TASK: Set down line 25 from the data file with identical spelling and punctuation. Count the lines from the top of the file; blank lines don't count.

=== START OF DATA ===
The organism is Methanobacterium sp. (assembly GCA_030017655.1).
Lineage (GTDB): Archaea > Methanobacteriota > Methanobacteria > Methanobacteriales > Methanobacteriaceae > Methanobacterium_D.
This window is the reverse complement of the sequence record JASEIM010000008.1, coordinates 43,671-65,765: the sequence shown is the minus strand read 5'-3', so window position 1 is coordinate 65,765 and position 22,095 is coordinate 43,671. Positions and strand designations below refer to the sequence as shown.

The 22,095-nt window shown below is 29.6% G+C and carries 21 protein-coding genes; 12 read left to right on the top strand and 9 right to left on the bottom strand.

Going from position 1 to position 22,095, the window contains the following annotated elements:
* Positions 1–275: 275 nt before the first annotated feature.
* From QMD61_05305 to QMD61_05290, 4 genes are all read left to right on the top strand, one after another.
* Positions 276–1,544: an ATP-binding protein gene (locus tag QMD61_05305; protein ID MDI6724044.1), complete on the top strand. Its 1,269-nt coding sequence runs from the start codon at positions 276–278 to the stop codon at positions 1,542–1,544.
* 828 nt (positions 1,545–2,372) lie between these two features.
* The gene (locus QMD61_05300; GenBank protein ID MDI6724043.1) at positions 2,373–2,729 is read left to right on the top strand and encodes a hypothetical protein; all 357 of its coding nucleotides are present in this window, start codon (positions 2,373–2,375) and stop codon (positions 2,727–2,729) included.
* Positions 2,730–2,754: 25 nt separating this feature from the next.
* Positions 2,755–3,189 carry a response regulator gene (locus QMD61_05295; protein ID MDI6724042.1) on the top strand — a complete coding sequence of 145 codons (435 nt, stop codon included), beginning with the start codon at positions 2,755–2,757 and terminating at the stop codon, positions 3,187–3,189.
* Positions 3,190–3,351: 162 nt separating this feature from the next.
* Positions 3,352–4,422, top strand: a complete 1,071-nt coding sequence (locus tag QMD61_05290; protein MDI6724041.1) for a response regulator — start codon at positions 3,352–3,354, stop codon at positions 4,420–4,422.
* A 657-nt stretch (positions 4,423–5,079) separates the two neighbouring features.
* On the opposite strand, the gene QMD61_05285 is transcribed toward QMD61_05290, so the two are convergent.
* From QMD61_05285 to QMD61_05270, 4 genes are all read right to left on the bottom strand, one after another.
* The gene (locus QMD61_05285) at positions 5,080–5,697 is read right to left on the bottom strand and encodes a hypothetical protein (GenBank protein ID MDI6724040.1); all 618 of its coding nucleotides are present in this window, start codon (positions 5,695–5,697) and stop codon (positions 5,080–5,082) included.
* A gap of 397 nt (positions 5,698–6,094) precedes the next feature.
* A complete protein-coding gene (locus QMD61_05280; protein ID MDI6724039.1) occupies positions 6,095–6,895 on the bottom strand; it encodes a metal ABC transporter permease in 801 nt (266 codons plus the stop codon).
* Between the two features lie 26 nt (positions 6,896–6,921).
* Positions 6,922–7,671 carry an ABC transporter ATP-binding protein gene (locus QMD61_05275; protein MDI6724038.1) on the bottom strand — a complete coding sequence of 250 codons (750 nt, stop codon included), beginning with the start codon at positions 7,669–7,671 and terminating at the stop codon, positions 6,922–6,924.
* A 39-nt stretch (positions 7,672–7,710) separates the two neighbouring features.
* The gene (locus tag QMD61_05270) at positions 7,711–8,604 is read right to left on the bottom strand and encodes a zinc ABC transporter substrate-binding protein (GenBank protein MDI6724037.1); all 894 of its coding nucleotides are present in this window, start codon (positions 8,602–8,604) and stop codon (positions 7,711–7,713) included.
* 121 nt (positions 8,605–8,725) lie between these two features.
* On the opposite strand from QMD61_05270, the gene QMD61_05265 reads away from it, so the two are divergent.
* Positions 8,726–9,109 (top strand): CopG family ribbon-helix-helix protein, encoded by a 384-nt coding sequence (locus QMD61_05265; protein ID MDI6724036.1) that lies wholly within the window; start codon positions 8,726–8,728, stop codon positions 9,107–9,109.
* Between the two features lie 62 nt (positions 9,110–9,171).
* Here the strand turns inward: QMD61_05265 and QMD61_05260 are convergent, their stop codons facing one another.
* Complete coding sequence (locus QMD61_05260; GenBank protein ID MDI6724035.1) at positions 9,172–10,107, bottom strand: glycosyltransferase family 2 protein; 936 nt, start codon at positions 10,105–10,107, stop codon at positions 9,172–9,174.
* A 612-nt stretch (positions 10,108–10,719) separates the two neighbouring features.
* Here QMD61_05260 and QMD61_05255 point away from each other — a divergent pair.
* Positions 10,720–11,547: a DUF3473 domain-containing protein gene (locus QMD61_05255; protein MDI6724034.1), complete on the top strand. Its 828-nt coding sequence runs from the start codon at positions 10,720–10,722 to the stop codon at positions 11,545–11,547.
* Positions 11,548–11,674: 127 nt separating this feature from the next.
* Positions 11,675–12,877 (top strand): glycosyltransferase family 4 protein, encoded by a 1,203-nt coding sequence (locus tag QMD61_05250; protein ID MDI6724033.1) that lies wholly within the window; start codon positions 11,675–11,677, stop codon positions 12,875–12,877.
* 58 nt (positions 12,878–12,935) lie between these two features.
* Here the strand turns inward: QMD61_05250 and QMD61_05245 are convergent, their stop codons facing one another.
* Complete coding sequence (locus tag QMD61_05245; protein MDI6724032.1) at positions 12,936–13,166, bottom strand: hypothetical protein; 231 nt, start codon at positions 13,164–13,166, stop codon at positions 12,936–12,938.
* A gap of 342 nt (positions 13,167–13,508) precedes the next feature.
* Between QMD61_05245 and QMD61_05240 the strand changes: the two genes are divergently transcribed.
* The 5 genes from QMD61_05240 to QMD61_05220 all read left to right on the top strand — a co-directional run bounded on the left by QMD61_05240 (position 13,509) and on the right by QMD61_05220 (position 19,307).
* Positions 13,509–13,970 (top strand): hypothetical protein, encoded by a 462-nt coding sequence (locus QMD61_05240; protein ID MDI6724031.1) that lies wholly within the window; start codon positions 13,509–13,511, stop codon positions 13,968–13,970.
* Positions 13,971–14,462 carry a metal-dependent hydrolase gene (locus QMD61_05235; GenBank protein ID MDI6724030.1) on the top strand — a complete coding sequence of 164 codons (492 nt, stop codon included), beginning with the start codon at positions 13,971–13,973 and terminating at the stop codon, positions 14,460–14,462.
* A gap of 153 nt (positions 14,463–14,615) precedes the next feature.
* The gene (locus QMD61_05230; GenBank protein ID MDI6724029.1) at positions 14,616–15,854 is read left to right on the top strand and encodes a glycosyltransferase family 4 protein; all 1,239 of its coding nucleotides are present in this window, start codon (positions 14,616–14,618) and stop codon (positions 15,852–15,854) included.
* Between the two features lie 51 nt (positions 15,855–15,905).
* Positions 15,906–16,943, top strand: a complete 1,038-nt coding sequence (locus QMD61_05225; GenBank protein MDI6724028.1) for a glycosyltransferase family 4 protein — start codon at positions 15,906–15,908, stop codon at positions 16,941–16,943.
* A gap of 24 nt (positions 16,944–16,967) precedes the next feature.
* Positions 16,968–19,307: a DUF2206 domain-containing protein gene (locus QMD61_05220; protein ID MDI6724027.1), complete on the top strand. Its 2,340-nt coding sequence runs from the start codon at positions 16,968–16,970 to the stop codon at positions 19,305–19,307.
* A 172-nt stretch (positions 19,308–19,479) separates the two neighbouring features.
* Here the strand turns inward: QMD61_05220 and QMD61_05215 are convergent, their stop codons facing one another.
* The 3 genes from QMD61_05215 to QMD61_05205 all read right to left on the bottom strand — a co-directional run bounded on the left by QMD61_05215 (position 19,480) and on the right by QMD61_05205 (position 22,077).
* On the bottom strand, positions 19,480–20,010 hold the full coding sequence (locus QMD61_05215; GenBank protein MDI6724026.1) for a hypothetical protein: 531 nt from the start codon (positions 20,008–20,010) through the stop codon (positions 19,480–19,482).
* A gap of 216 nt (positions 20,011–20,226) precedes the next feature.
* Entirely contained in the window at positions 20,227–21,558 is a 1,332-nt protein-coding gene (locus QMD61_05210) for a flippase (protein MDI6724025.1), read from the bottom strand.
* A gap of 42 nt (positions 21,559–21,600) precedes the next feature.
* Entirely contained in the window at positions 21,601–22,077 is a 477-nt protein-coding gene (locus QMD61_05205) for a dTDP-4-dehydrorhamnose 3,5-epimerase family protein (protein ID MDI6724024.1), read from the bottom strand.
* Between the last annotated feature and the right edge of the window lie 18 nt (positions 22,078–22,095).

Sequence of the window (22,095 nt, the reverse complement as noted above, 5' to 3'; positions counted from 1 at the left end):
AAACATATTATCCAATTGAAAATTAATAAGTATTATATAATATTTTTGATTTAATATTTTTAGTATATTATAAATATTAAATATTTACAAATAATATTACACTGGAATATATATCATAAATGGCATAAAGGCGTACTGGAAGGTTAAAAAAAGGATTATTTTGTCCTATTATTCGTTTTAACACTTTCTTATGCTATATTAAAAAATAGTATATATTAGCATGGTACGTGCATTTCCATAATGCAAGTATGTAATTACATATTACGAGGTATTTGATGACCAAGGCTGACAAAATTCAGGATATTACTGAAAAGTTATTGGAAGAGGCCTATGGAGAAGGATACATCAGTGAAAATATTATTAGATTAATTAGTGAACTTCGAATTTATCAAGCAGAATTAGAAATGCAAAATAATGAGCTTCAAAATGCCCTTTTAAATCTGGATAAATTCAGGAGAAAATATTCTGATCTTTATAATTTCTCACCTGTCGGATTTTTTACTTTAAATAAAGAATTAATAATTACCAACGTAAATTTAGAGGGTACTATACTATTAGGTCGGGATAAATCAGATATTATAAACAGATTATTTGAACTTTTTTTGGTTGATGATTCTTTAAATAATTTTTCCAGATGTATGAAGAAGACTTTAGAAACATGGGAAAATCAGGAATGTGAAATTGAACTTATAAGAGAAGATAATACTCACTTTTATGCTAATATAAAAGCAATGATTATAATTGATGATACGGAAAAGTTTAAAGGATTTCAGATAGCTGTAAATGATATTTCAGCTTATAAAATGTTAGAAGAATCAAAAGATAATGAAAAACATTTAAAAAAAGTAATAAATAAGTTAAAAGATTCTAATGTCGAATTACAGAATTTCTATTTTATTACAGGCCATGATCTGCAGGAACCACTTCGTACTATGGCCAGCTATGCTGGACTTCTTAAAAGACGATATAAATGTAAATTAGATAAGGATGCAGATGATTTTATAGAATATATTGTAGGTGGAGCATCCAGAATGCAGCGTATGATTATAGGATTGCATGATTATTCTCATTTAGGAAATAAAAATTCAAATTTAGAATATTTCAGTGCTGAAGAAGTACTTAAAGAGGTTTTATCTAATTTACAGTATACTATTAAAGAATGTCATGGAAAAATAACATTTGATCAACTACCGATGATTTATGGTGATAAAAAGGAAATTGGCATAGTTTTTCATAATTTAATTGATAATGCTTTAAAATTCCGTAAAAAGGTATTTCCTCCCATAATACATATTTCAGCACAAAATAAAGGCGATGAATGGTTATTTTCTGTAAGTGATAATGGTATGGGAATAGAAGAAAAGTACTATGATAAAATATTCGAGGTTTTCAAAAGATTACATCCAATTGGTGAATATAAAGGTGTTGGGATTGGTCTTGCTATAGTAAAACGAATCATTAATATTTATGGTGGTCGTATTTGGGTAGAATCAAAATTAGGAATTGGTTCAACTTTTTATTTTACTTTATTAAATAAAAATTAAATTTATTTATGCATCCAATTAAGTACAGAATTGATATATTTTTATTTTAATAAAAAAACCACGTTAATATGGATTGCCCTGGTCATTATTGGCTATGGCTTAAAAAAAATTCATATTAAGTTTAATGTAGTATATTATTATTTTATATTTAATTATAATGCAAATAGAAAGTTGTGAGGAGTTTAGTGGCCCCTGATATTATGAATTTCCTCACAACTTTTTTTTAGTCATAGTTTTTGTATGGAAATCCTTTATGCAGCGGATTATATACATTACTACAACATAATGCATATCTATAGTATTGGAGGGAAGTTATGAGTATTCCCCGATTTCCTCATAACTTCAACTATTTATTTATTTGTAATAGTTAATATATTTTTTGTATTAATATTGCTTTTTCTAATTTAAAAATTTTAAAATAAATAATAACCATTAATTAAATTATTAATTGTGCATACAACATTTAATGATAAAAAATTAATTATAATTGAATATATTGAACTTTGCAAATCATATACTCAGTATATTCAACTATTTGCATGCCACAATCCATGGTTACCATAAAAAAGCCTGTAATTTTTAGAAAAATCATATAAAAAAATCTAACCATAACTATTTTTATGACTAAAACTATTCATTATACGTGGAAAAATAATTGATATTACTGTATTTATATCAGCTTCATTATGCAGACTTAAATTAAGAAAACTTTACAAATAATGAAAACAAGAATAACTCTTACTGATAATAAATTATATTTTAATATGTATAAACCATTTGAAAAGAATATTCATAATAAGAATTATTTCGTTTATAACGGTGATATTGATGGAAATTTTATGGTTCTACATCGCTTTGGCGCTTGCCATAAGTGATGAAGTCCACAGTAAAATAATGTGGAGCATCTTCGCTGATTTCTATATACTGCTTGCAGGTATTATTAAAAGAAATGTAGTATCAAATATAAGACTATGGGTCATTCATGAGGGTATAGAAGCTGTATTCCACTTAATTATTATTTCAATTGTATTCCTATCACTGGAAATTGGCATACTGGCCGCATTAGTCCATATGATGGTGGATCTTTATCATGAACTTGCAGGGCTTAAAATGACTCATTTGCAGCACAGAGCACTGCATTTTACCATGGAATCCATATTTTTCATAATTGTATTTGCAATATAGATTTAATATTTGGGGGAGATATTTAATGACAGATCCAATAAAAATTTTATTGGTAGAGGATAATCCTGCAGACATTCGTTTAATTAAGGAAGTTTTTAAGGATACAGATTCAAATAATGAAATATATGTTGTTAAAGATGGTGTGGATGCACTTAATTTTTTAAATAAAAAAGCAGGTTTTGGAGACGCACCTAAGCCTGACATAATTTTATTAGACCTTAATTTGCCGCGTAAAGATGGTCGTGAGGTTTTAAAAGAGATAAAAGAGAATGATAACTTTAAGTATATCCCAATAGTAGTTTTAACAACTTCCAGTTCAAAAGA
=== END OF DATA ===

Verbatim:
* 121 nt (positions 8,605–8,725) lie between these two features.